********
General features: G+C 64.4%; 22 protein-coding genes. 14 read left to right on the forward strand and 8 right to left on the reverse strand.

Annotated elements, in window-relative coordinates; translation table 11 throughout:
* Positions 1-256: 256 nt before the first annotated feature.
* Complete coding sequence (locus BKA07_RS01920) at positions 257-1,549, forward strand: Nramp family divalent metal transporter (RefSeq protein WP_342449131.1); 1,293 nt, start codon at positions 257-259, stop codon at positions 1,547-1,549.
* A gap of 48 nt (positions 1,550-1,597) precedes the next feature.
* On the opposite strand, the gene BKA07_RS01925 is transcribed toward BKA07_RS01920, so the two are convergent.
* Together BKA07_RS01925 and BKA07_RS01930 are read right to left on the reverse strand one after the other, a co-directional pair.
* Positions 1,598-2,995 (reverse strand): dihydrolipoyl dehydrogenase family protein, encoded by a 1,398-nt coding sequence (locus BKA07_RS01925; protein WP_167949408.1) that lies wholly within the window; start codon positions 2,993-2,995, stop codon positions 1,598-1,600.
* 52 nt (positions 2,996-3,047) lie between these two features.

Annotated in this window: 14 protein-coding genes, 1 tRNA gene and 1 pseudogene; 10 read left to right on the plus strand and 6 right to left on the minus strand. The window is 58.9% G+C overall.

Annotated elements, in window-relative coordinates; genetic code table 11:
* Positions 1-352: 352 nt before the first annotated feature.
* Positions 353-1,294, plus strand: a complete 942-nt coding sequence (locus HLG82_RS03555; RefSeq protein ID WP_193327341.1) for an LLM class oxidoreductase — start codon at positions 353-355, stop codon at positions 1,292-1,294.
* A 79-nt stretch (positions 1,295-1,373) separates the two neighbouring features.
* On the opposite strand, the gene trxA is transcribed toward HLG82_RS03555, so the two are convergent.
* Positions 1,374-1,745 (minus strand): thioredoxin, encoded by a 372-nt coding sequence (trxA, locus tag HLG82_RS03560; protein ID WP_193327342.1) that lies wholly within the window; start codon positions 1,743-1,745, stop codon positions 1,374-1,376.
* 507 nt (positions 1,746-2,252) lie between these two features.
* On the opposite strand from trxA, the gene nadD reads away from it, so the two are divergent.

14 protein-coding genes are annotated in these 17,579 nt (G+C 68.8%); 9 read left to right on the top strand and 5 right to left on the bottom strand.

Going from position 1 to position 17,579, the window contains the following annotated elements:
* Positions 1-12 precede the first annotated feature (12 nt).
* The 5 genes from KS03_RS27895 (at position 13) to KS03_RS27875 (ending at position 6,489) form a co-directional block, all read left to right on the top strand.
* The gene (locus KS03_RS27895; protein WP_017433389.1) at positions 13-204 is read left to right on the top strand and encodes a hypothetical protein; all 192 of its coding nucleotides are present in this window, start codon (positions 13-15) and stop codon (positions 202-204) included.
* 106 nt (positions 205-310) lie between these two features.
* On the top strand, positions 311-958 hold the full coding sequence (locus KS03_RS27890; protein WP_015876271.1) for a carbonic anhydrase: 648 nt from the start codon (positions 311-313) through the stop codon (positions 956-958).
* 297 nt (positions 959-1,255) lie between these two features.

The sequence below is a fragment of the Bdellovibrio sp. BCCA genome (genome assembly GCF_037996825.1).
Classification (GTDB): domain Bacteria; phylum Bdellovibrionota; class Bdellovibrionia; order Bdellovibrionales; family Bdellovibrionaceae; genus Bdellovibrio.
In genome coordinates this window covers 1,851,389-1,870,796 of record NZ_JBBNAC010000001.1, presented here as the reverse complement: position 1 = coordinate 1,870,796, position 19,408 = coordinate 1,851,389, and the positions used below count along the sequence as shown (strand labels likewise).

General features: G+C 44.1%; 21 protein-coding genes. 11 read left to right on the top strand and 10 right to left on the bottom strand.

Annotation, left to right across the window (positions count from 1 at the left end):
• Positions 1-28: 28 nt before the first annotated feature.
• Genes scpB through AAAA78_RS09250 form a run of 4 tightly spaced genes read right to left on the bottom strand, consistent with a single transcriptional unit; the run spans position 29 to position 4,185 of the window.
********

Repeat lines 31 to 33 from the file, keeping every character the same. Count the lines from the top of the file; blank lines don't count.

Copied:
Annotation, left to right across the window (positions count from 1 at the left end):
• Positions 1-28: 28 nt before the first annotated feature.
• Genes scpB through AAAA78_RS09250 form a run of 4 tightly spaced genes read right to left on the bottom strand, consistent with a single transcriptional unit; the run spans position 29 to position 4,185 of the window.